Story by Sandra Diaz
In line with an interagency “memorandum of understanding,” the Environmental Protection Agency announced their recommendations on 79 valley fill permit applications associated with mountaintop removal coal mining. In a move that pleased environmentalists and coalfield residents in central and southern Appalachia, the EPA wants to further review all 79 permits for possible violations of the Clean Water Act.
EPA Regional offices were given 14 days to review the EPA Headquarters’ recommendations after which the list will be finalized. Any permits the EPA regional wants approved will be sent to the Army Corps of Engineers for final approval. If the regional offices agrees with the headquarters’ assessment, the EPA and the Army Corps of Engineers will enter an “enhanced coordination” process, where the EPA and the Army Corps of Engineers will study each permit on a individual 60 day time frame.
Willa Mays, executive director for Appalachian Voices was delighted about the EPA’s announcement. “EPA Administrator Lisa Jackson, Army Corps’ Assistant Secretary Jo-Ellen Darcy and Principal Deputy Assistant Secretary Terrence “Rock” Salt have shown exceptional leadership. This is indeed good news especially paired with the fact that 156 members of the House of Representatives are now cosponsors of the Clean Water Protection Act.”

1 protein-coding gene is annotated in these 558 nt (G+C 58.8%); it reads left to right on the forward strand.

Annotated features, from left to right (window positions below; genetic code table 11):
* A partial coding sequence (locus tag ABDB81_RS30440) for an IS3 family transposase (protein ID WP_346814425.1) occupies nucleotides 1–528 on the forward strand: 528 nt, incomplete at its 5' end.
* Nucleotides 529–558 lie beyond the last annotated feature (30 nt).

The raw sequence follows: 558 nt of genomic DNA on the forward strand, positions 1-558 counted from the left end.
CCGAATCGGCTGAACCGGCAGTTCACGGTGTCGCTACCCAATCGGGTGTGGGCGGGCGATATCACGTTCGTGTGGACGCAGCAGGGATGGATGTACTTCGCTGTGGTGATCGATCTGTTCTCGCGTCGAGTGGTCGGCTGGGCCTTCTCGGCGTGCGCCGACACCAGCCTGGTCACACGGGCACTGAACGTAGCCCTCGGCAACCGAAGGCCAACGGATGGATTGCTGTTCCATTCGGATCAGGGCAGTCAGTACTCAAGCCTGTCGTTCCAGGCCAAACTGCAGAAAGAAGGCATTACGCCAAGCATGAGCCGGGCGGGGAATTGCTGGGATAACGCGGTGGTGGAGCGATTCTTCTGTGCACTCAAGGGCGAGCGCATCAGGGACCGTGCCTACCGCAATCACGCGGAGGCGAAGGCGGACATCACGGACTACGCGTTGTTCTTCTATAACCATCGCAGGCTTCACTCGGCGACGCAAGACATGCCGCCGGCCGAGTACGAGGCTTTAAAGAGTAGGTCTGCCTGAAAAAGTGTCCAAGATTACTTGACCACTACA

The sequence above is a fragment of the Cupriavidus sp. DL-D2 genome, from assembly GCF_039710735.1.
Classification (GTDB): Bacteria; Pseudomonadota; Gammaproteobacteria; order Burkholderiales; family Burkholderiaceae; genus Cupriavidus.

Reaction from the coalfields was mostly optimistic. Chuck Nelson, retired union coal miner from Glen Daniel, W.Va., and board member of the Ohio Valley Environmental Coalition said, “By recommending these permits be further reviewed, the EPA is allowing a temporary reprieve for the people of Appalachia. It appears the EPA is starting to take the concerns of coalfield residents into account when considering these permits.”